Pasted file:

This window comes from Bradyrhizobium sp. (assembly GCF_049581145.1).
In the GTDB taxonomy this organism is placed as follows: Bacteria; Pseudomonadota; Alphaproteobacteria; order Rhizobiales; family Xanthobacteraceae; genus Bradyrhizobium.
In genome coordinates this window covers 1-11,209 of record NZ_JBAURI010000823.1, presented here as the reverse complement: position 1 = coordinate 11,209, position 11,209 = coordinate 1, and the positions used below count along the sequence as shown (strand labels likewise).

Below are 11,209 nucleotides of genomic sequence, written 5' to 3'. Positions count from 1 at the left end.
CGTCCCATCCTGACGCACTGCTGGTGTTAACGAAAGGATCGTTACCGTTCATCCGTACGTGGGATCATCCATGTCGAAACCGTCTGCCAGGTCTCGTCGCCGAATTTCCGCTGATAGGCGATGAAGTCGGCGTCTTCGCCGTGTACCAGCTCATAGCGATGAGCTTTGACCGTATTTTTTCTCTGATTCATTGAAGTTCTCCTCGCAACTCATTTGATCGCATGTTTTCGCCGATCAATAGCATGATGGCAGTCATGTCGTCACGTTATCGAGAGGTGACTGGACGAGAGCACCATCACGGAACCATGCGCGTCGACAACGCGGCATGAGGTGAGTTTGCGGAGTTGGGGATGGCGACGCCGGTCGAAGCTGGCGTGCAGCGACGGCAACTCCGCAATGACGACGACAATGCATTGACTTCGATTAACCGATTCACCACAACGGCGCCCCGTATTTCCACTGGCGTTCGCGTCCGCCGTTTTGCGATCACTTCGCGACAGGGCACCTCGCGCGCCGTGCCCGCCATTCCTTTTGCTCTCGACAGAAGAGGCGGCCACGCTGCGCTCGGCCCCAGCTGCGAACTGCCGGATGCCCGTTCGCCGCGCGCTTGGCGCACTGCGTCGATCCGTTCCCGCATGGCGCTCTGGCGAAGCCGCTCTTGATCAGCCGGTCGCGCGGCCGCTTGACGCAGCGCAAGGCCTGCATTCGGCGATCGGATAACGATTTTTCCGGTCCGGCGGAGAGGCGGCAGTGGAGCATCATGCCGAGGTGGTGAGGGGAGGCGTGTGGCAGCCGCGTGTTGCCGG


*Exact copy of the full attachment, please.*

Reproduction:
This window comes from Bradyrhizobium sp. (assembly GCF_049581145.1).
In the GTDB taxonomy this organism is placed as follows: Bacteria; Pseudomonadota; Alphaproteobacteria; order Rhizobiales; family Xanthobacteraceae; genus Bradyrhizobium.
In genome coordinates this window covers 1-11,209 of record NZ_JBAURI010000823.1, presented here as the reverse complement: position 1 = coordinate 11,209, position 11,209 = coordinate 1, and the positions used below count along the sequence as shown (strand labels likewise).

Below are 11,209 nucleotides of genomic sequence, written 5' to 3'. Positions count from 1 at the left end.
CGTCCCATCCTGACGCACTGCTGGTGTTAACGAAAGGATCGTTACCGTTCATCCGTACGTGGGATCATCCATGTCGAAACCGTCTGCCAGGTCTCGTCGCCGAATTTCCGCTGATAGGCGATGAAGTCGGCGTCTTCGCCGTGTACCAGCTCATAGCGATGAGCTTTGACCGTATTTTTTCTCTGATTCATTGAAGTTCTCCTCGCAACTCATTTGATCGCATGTTTTCGCCGATCAATAGCATGATGGCAGTCATGTCGTCACGTTATCGAGAGGTGACTGGACGAGAGCACCATCACGGAACCATGCGCGTCGACAACGCGGCATGAGGTGAGTTTGCGGAGTTGGGGATGGCGACGCCGGTCGAAGCTGGCGTGCAGCGACGGCAACTCCGCAATGACGACGACAATGCATTGACTTCGATTAACCGATTCACCACAACGGCGCCCCGTATTTCCACTGGCGTTCGCGTCCGCCGTTTTGCGATCACTTCGCGACAGGGCACCTCGCGCGCCGTGCCCGCCATTCCTTTTGCTCTCGACAGAAGAGGCGGCCACGCTGCGCTCGGCCCCAGCTGCGAACTGCCGGATGCCCGTTCGCCGCGCGCTTGGCGCACTGCGTCGATCCGTTCCCGCATGGCGCTCTGGCGAAGCCGCTCTTGATCAGCCGGTCGCGCGGCCGCTTGACGCAGCGCAAGGCCTGCATTCGGCGATCGGATAACGATTTTTCCGGTCCGGCGGAGAGGCGGCAGTGGAGCATCATGCCGAGGTGGTGAGGGGAGGCGTGTGGCAGCCGCGTGTTGCCGG